One of the first trips we made out of Boulder was to the Rocky Mountain national park. I've been wanting to go here for a while, it's an hour or so scenic drive west from Boulder, up through the mountains. On the way we stopped in Nederland, an old gold mining town established in 1885 during the Colorado gold rush. It's a strange little place - with plenty of unique little wood fronted shops and cafes. My favourite building has to be the town hall which pretty much looks like it is straight out of a wild west movie.
A lot of trails in the park were closed due to heavy snow but we ended up doing a mile or so hike up to Gem Lake from Estes Park. The lake was completely frozen over - a pretty common phenomenon that I had never seen before coming to Colorado. It was really windy but we managed to climb up some steep rocks (after some deliberation!) to get a better view. There's been a few occasions like that recently (especially whilst skiing) where I've had to forgo my cautiousness and just go for it... it always (at least so far eek) pays off and the adrenaline you get from doing something that initially terrified you is amazing!
Back in Boulder the temperature gets noticeably warmer compared to the mountains. One of the best things about Boulder (in my opinion) is the weather. Statistically, it gets more sunshine days per year than Florida - so unlike London, bright sunshine and blue skies are common most days. We took advantage of this to take a few pictures around campus.
|Hazel Woodruff Cottage|
The first picture is the Hazel Woodruff cottage, which is where the Women's studies department is located. I've never actually been inside this building, but I know it's where the women who attended the college lived when it was first established - so it's in pretty good condition considering it's over 100 years old. The second picture is the Old Main building. I can only assume that this is the old main building (ha), the architecture is pretty grand with a lot of charm about it. The last picture is the Macky auditorium which is the concert hall. The clock tower is located in here too, and there's a bell that rings on the hour daily. All the buildings on campus are made from this red sandstone from the Rocky Mountains. I find it pretty amusing that my university in America is so much older than my university in England - it feels as if it should be the other way round! CU was established in 1876, initially it's growth as a college was quite slow as Colorado as a state was relatively remote but the student population has now grown to around 30,000.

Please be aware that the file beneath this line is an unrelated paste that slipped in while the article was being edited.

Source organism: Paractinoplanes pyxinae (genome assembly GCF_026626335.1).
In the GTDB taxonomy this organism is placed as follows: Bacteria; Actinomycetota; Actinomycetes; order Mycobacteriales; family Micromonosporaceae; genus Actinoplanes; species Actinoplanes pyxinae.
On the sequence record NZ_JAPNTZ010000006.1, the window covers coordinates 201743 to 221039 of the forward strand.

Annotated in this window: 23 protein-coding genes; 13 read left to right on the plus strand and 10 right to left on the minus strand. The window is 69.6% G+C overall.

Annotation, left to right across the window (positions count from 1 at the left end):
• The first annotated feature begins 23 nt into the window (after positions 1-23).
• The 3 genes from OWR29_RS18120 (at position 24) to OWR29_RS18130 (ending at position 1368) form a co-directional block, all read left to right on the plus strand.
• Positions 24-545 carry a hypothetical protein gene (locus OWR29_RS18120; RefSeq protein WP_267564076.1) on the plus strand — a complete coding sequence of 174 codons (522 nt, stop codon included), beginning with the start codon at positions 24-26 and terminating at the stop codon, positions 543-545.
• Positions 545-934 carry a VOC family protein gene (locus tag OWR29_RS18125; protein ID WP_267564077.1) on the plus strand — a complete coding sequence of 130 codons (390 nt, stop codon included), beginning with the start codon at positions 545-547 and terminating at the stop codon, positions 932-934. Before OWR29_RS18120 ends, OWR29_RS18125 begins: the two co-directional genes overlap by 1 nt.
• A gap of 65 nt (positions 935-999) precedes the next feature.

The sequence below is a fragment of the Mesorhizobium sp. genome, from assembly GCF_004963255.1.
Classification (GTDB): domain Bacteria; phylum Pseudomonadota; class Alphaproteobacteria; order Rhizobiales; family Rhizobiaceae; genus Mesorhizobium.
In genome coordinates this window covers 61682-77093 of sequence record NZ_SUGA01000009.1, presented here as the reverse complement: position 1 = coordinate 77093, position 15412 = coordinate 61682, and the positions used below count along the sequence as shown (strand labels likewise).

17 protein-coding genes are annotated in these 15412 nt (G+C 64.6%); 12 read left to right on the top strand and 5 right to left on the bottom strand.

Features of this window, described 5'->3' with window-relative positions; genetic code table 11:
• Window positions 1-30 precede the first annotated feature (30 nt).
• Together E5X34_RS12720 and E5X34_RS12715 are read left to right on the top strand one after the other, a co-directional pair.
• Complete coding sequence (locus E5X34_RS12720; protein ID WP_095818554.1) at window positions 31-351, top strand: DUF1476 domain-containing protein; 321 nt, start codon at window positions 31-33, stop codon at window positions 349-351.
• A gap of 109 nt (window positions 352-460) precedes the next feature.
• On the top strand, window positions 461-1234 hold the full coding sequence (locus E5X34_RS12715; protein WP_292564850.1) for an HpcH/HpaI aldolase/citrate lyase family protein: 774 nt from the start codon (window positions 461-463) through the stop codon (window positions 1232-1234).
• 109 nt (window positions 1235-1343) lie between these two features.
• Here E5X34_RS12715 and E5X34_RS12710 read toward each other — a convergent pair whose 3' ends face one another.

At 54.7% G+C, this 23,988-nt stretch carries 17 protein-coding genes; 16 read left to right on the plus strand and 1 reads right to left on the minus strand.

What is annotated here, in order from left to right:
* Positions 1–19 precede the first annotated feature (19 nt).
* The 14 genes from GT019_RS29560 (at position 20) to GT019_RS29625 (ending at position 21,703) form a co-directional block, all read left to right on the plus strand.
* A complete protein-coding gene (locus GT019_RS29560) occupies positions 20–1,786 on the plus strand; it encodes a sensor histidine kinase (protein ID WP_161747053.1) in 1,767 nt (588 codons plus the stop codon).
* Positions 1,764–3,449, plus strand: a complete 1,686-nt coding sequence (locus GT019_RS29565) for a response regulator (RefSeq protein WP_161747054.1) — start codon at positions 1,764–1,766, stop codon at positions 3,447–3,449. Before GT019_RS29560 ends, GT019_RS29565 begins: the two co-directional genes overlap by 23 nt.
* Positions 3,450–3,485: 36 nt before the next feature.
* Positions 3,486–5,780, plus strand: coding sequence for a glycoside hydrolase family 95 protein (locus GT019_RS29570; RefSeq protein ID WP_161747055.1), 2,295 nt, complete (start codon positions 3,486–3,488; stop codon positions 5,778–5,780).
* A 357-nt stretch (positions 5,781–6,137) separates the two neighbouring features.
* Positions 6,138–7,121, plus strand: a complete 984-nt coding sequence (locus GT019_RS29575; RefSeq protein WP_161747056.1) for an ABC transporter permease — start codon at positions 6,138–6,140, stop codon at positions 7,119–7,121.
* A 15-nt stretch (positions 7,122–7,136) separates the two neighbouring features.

|me in the library (I didn't find the book I was looking for in the end)|
Here are some photos from Chautauqua Park, an open space and mountain park that's accessible from Boulder. I have absolutely no idea what the difference between a state park, national park and open space and mountain park is.
On the last weekend of his visit, we went to Denver. I'd actually not even been to Denver yet in the 5 months I've been living in Colorado so it was about time. It was not what I usually expect from a capitol city (even if it's only a state capitol), I kept expecting to stumble into a central area that would have the 'buzz' factor of London or other main cities. Despite that, I know from various accounts that Denver has a lot to offer so looking forward to seeing what the bar scene is like another time. It also had a great Buffalo Exchange store!
|my new Steve Madden boots in the mile high city|
Although I was sad to see him leave, showing my dad around Colorado and have him see how beautiful it is here was great, and ultimately helped me appreciate it all the more!